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are naturally those of pity toward as your narrow and illiberal prethe slaves of form and here let judices will permit, you have an me congratulate those clergymen honest desire to imitate Hims who of the Church of England who omit went about doing good.” . the Litany! They have, we may .
I am, &c. .. hope intentionally, made one ad
C.U. vance toward the freedom we en- 6th Jan. 1814. joy! If I were competent to the task, I would lay down a few rules whereby they might gradually en- A COMPANION TO THE COMMOF graft further, upon present innb '. PRAYER BOOK. vation, and at last purify the Church service of much of its pre
PART 1. CHAP. I. SECT. III. sent lumber. The omission, how. ON THE GENERAL CONFESSION, ever, of that cold, dull, and tiresoine composition, the Litany, is a
[Continued from Vol. V. Page 343.] good beginning; and those who The form of Confession made can begin invasion there, may safe- use of in our daily service, is drawu ly be intrusted with the details of up with the intention of affording the campaign.
to each individual an opportunity And this reminds me that at our of confessing publicly, in general Chapel matters are rendered as pa- language, those sins and failures, latable as possible by alteration the particulars of which are known and omission. · I shall notice only only, and, perhaps, are only proper one alteration. We have the word to be known, to God and his own unprepared substituted for sudden. conscience. Endless indeed is the
When first I noticed this devia variety of error, and as various are tion from the printed Prayer-book, the wants, the infirmities, and the I asked myself, “ How can death temptations of Christians: yet be unprepared ? It may be un- there is, notwithstanding, a com. prepared for; and in that sense I mon nature in man--a nature too suppose those bunglers the Re- corrupted and depraved in its comformers (John Knox and others) mon stock, which gives, so to speak, used the word ' sudden'but how a common and generical character death can be unprepared, I am at, to his wickedness and to his wants,.. a loss to understand." Convinced, and so much of similarity to the however, that our Minister must manner in which, when tempted, know better in these matters than he is drawn away by his lusts, or I can, I have given up all doubt. enticed by the common enemy, upon the subject, and am resolved, that it is found not to be impracticato prefers from unprepared death," ble to express, in the same general to the Church method, 6c from language what a thousand hearts, death sudden and unlooked for.” in different ways, experience, and
Before I conclude, Sir, I would what a thousand consciences, each fix your attention on the liberality in application to its own particular |_of our book-society. We take circumstances, are lamenting in your Magazine, avowedly a Church- secret before God. publication ; and, by the way, a So much has been already said, great stickler for Church forms and in the foregoing reflections on the regulations. You will duly appre- introductory sentences and Exciate this proof of our catholic hortation, upon the subject of the spirit, which arises not, I verily confession of sins, that I shall, in believe, from a predilection in any this place, confine myself to a few of us for their lordships the Bishops; general observations upon the lanbut from a conviction that, as far guage of the prayer before us..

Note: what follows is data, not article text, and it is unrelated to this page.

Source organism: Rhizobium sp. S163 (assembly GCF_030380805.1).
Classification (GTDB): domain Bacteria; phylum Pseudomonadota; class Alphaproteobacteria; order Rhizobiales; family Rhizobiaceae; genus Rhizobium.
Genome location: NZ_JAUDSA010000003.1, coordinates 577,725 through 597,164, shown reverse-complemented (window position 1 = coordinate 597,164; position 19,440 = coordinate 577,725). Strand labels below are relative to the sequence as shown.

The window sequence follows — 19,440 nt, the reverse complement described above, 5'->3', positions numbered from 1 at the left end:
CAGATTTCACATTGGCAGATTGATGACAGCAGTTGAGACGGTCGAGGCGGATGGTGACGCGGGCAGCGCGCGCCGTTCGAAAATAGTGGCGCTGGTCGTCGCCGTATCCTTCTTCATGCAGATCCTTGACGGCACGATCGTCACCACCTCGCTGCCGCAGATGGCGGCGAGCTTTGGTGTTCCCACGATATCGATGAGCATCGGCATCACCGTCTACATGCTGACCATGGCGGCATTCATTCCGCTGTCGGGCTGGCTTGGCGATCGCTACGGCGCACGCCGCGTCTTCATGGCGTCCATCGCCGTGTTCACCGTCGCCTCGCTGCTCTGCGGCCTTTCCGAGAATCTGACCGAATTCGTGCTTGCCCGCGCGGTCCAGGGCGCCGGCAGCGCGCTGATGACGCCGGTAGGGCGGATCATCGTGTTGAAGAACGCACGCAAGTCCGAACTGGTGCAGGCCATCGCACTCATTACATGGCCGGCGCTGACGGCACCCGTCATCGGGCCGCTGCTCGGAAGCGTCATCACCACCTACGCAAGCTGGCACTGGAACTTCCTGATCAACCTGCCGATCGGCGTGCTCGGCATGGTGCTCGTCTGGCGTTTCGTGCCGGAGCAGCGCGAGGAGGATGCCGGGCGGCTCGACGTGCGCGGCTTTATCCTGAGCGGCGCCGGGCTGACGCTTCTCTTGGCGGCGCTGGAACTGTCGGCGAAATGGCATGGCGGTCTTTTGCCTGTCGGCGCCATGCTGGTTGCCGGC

Companion to the Common Prayer Book. [MARCH, “ Almighty and most merciful (quam longissime) gone from ori=”: Father, we have erred and strayed ginal righteousness, and is of his from thy ways like lost sheep.” own nature inclined to evil.” « And The Scriptures fully warrant us to this corruption of nature," she address in this manner the Al- maintains, “ doth remain, yea, in mighty God. I quote but one them that are regenerate.” This passage: As a father pitieth his own testimony of the Church, moreover, children, so is the Lord merciful to is fully supported by Scripture. It them that fear him. The compari- declares, that every imagination of son of a sinner who has deviated the thoughts of man's) heart is from the ways of God to a lost and only evil continually : that we are wandering sheep, will be also re- all BY NATURE the children of cognised as a very frequent meta- wrath : of the wrath, remember, phor in the sacred writings: All of a just God, who would not be we like sheep have gone astray. I angry without a cause. St. Paul have gone astray like a sheep that is also asserts, that though he delost. What so dependent upon the lighted in the law of God, after the care of its keeper as the animal inward man (a description, I conhere mentioned ?--so helpless when ceive, which can only apply to him lost, and so destitute of all re- in a converted state), yet he saw source to recover its way, or to another law in his members warring provide for its safety ? and yet against the law of his mind. how easily induced to wander! " I know,” says he again, “ that and though often restored by the in me, that is, in my flesh, dwelleth shepherd's care, still inclined to no good thing." If this be accustray! How true an emblem of rate, the language of the prayer the weakness and frailty of man! before us is not too strong; and